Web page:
I’ve been in the world of entrepreneurship for decades, and as long as I can remember there’s been a debate about whether young entrepreneurs need college degrees, or whether they can learn via “street smarts” everything they need to know to start a business.
But today, the college-or-no-college debate is taking on a whole new meaning. A recent post on the Kauffman Foundation’s blog asks whether the soaring cost of college is hamstringing young entrepreneurs by saddling them with debt before they even start businesses.
Ever since I can remember, the 20s and 30s have been considered ideal times to start a business. These young entrepreneurs are less likely to have the responsibilities of a home mortgage, spouse or family to contend with, and in the past, they’d usually have paid off any student loans or other college-related debt by their mid- to late 20s.
Today, of course, the landscape is much different. College students are graduating with hundreds of thousands of dollars in debt and, in many cases, few prospects for employment that can make any type of meaningful dent in that debt. Where in the past, you could live in your parents’ basement and save your salary to start up your business, today you’re more likely to have to put any salary you have toward paying down college debt.
The irony is that this is occurring at a time when there are more undergraduate and graduate entrepreneurship courses than ever before—all of which could make aspiring young entrepreneurs see a college degree as even more essential, despite the cost.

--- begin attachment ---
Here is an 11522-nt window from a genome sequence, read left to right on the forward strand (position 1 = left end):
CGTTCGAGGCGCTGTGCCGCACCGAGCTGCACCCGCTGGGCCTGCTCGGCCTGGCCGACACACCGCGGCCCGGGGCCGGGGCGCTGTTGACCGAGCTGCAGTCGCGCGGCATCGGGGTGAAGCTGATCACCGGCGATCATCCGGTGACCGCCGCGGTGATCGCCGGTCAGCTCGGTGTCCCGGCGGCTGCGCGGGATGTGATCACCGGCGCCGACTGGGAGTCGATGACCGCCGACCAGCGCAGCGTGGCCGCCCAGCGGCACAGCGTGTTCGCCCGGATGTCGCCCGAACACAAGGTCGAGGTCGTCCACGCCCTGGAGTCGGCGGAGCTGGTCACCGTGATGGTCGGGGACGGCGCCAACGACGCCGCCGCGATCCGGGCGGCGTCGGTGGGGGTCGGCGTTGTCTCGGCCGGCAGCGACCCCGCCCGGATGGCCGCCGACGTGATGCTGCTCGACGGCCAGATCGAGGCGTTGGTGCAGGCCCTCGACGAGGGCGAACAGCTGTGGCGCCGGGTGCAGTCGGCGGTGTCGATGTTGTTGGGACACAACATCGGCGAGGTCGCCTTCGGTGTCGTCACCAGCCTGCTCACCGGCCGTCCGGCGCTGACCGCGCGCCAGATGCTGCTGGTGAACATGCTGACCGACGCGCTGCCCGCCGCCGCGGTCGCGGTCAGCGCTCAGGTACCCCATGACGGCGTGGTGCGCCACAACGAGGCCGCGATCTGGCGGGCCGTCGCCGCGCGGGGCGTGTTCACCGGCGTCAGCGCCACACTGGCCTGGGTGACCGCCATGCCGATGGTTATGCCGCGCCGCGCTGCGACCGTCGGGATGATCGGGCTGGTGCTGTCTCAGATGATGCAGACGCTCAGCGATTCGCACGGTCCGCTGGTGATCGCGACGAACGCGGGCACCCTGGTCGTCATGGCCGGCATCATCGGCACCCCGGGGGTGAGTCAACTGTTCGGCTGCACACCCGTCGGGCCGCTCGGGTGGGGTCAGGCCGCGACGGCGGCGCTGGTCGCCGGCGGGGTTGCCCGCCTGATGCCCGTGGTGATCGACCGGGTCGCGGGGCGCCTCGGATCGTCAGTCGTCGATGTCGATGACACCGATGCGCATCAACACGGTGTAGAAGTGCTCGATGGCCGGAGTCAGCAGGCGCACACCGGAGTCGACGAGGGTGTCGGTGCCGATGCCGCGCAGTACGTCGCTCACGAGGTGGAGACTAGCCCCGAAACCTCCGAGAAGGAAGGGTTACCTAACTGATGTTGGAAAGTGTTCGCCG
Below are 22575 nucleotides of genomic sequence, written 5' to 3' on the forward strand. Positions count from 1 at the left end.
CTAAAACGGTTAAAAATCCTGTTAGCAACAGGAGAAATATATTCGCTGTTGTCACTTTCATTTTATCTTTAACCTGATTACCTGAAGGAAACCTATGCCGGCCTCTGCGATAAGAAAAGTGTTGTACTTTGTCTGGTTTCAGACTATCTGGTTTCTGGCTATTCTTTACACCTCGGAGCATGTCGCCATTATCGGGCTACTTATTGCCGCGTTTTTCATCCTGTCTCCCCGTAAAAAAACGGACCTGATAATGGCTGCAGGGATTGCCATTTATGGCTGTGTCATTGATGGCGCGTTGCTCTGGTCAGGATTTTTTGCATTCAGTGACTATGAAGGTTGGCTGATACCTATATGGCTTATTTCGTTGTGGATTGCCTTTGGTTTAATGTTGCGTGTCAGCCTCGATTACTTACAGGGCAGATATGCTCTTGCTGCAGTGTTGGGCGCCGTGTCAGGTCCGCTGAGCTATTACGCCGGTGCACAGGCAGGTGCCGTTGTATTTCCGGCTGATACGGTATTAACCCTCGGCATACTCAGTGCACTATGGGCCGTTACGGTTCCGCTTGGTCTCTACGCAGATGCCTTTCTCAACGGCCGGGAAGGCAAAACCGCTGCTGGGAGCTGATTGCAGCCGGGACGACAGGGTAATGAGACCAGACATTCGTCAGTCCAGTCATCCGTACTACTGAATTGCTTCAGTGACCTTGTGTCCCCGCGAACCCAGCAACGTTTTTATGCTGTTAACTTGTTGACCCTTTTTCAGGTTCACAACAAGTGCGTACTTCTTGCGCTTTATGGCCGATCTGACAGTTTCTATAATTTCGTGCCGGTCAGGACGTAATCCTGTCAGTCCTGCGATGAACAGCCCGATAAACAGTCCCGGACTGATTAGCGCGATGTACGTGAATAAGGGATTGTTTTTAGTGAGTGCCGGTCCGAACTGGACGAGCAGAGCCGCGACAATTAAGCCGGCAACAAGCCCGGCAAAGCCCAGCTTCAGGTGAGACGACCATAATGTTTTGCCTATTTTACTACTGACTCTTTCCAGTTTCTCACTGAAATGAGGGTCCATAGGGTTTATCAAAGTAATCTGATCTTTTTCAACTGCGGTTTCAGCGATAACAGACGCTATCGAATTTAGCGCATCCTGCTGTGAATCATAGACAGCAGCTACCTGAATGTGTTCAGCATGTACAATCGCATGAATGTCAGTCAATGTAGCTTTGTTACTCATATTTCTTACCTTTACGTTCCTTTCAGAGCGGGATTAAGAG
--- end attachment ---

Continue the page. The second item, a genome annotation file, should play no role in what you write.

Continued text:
So is a college degree really needed to start a business? It’s crucial to weigh the costs. Here are some factors to take into account.
What type of business do you want to start? Some businesses, especially those based in professional services, may truly require a degree. Others, however, can be learned just as well (or better) with real-world experience.
What other educational options exist? If you’re concerned about learning things like basic accounting or marketing principles, there are plenty of ways to get that knowledge without a costly four-year degree, including community college courses, adult education or online courses (and, of course, advice from SCORE mentors).
What other advantages does college confer? In some cases, college connections confer entrée to sophisticated investors, entrepreneurs or advisors who can advance your startup at light speed. But these cases are few and far between and there may be other ways to make those same connections.
How much money do you have at your disposal and how is it best spent? If you’re fortunate enough to have some capital on hand, do the math. How much will your startup cost? How much would college cost? Could your college fund be better spent doing a startup? If so, can you convince your parents of that?
Starting a business or starting college—those are tough choices, and today’s economy isn’t making them any easier. Only you can choose what’s right for you.
Rieva Lesonsky is CEO of GrowBiz Media, a media and custom content company focusing on small business and entrepreneurship. Email Rieva at firstname.lastname@example.org, follow her on Google+ and Twitter @Rieva, and visit her website SmallBizDaily.com to get the scoop on business trends and sign up for Rieva’s free TrendCast reports.
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